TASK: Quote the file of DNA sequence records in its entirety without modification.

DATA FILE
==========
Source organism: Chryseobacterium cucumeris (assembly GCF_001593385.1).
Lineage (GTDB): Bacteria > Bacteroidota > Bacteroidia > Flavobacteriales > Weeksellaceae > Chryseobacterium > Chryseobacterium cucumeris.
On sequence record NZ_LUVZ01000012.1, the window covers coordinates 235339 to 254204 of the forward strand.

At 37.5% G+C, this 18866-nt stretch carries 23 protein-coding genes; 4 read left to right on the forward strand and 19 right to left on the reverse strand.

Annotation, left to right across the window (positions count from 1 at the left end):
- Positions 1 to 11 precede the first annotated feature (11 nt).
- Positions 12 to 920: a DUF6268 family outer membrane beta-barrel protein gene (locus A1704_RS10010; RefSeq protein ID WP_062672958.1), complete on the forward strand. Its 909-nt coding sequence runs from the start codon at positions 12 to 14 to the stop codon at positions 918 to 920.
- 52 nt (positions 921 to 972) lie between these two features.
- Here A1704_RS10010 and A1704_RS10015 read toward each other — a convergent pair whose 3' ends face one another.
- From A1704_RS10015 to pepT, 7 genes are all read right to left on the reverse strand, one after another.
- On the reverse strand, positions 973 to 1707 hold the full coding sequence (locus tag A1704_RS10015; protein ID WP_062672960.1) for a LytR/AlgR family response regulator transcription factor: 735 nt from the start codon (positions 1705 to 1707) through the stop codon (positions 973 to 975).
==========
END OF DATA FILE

Source organism: Chryseobacterium cucumeris (assembly GCF_001593385.1).
Lineage (GTDB): Bacteria > Bacteroidota > Bacteroidia > Flavobacteriales > Weeksellaceae > Chryseobacterium > Chryseobacterium cucumeris.
On sequence record NZ_LUVZ01000012.1, the window covers coordinates 235339 to 254204 of the forward strand.

At 37.5% G+C, this 18866-nt stretch carries 23 protein-coding genes; 4 read left to right on the forward strand and 19 right to left on the reverse strand.

Annotation, left to right across the window (positions count from 1 at the left end):
- Positions 1 to 11 precede the first annotated feature (11 nt).
- Positions 12 to 920: a DUF6268 family outer membrane beta-barrel protein gene (locus A1704_RS10010; RefSeq protein ID WP_062672958.1), complete on the forward strand. Its 909-nt coding sequence runs from the start codon at positions 12 to 14 to the stop codon at positions 918 to 920.
- 52 nt (positions 921 to 972) lie between these two features.
- Here A1704_RS10010 and A1704_RS10015 read toward each other — a convergent pair whose 3' ends face one another.
- From A1704_RS10015 to pepT, 7 genes are all read right to left on the reverse strand, one after another.
- On the reverse strand, positions 973 to 1707 hold the full coding sequence (locus tag A1704_RS10015; protein ID WP_062672960.1) for a LytR/AlgR family response regulator transcription factor: 735 nt from the start codon (positions 1705 to 1707) through the stop codon (positions 973 to 975).